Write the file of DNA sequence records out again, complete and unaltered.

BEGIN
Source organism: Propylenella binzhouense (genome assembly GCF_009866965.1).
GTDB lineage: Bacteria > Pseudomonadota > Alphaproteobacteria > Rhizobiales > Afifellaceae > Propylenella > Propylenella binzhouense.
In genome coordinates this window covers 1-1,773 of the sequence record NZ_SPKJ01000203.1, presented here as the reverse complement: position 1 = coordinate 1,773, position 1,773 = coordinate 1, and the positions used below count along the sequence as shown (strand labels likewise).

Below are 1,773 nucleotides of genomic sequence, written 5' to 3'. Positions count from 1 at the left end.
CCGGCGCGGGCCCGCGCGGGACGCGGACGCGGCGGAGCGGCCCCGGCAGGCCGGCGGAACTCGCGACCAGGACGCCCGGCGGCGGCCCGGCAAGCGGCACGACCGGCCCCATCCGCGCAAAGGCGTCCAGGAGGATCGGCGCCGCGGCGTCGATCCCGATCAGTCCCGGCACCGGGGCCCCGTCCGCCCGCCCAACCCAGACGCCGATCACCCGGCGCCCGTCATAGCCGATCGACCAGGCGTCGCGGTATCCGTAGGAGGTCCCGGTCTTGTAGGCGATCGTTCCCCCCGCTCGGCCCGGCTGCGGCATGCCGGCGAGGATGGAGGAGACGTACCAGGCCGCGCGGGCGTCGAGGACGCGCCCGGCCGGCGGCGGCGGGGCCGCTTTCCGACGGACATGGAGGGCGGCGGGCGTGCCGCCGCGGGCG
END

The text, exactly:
Source organism: Propylenella binzhouense (genome assembly GCF_009866965.1).
GTDB lineage: Bacteria > Pseudomonadota > Alphaproteobacteria > Rhizobiales > Afifellaceae > Propylenella > Propylenella binzhouense.
In genome coordinates this window covers 1-1,773 of the sequence record NZ_SPKJ01000203.1, presented here as the reverse complement: position 1 = coordinate 1,773, position 1,773 = coordinate 1, and the positions used below count along the sequence as shown (strand labels likewise).

Below are 1,773 nucleotides of genomic sequence, written 5' to 3'. Positions count from 1 at the left end.
CCGGCGCGGGCCCGCGCGGGACGCGGACGCGGCGGAGCGGCCCCGGCAGGCCGGCGGAACTCGCGACCAGGACGCCCGGCGGCGGCCCGGCAAGCGGCACGACCGGCCCCATCCGCGCAAAGGCGTCCAGGAGGATCGGCGCCGCGGCGTCGATCCCGATCAGTCCCGGCACCGGGGCCCCGTCCGCCCGCCCAACCCAGACGCCGATCACCCGGCGCCCGTCATAGCCGATCGACCAGGCGTCGCGGTATCCGTAGGAGGTCCCGGTCTTGTAGGCGATCGTTCCCCCCGCTCGGCCCGGCTGCGGCATGCCGGCGAGGATGGAGGAGACGTACCAGGCCGCGCGGGCGTCGAGGACGCGCCCGGCCGGCGGCGGCGGGGCCGCTTTCCGACGGACATGGAGGGCGGCGGGCGTGCCGCCGCGGGCG